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Livelihood Organizations as a Scaling Mechanism and our Ongoing Project with DVARA

By Abhishek Pandey, Fish Welfare Initiative Associate Director, India


Summary

While FWI has made significant strides improving our interventions over the years, we’ve yet to validate an intervention that is sufficiently scalable. That’s why we’re dedicating a substantial portion of our resources in 2024 to researching and testing more interventions and scaling mechanisms.


One promising scaling mechanism is integrating our interventions into the services of existing livelihood-focused organizations, known as "livelihood organizations." This post delves into the benefits of this approach.


To evaluate the approach further, FWI entered into a partnership with one such livelihood organization, DVARA, in May of 2024. Through this partnership, we'll work together to train DVARA’s staff to enroll farmers and analyze water quality samples. These samples will be analyzed at a lab supported by FWI, and, based on the results, DVARA’s staff will provide farmers with corrective actions. 


We discuss this partnership and project in more detail towards the end of this post. As always, we welcome your input.


FWI staff training fish farmers on the welfare needs of fishes. This training took place with the Rangailunda Farmer Producer Organization, in December 2023 in Odisha, in conjunction with DVARA’s support.

The Benefits of Collaborating With Livelihood Organizations

Livelihood organizations work to improve the living conditions of marginalized (human) communities. They do this by providing their beneficiaries with resources, training, and support in order to advance their economic stability.


As FWI considers various mechanisms for scaling fish welfare interventions, we are considering partnering with these organizations to include fish welfare in the programs they deliver to the many farmers they reach. There are benefits to this approach—this post discusses several of them:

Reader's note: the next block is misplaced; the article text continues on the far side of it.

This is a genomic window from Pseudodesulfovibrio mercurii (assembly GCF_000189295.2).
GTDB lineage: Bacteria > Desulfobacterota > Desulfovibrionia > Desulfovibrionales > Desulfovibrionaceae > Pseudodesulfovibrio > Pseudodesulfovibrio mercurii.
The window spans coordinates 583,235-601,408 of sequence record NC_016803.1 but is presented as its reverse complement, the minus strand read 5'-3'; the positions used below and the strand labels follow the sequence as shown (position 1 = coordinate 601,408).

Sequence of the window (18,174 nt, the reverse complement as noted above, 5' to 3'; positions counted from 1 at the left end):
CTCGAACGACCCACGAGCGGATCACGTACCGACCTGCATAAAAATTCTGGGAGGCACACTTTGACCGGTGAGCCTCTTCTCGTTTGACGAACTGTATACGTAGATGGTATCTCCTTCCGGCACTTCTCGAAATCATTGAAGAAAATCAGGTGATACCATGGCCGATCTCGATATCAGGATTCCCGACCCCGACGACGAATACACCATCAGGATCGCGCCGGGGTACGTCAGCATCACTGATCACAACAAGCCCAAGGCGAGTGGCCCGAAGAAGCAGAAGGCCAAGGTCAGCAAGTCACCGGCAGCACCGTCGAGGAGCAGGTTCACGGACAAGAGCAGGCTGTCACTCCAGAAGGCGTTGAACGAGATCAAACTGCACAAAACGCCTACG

• Coupling animal welfare with more holistic societal benefits

  • Tapping into networks of established ground mobilizers

  • Utilizing established government connections


Benefit 1: Coupling animal welfare with more holistic societal benefits

One significant advantage of collaborating with livelihood organizations is that they allow us to integrate animal welfare programs into broader development issues. In the development sector, priorities such as employment, poverty, and gender inequality are often at the forefront. By partnering with these organizations, we can align our animal welfare goals with these critical issues, making our cause more relevant.


Additionally, animal welfare is sometimes seen as an elitist concern in India, one that is primarily championed by the privileged. By working with livelihood organizations, who work directly on behalf of marginalized communities, we can address this perception and make the case for animal welfare as an important component of sustainable livelihoods. This collaboration helps us gain broader acceptance and support for our programs, positioning animal welfare in a more inclusive and practical context.


Benefit 2: Tapping into networks of established ground mobilizers

Livelihood organizations bring with them an established ground network and experienced mobilizers who understand the local context. This existing infrastructure is valuable for the implementation of welfare programs, as it can reduce the cost and time associated with community mobilization.


Additionally, the expertise of these organizations helps ensure that interventions are culturally appropriate and well-received. By leveraging their insights and experience, our projects can potentially achieve longer-lasting and more impactful benefits.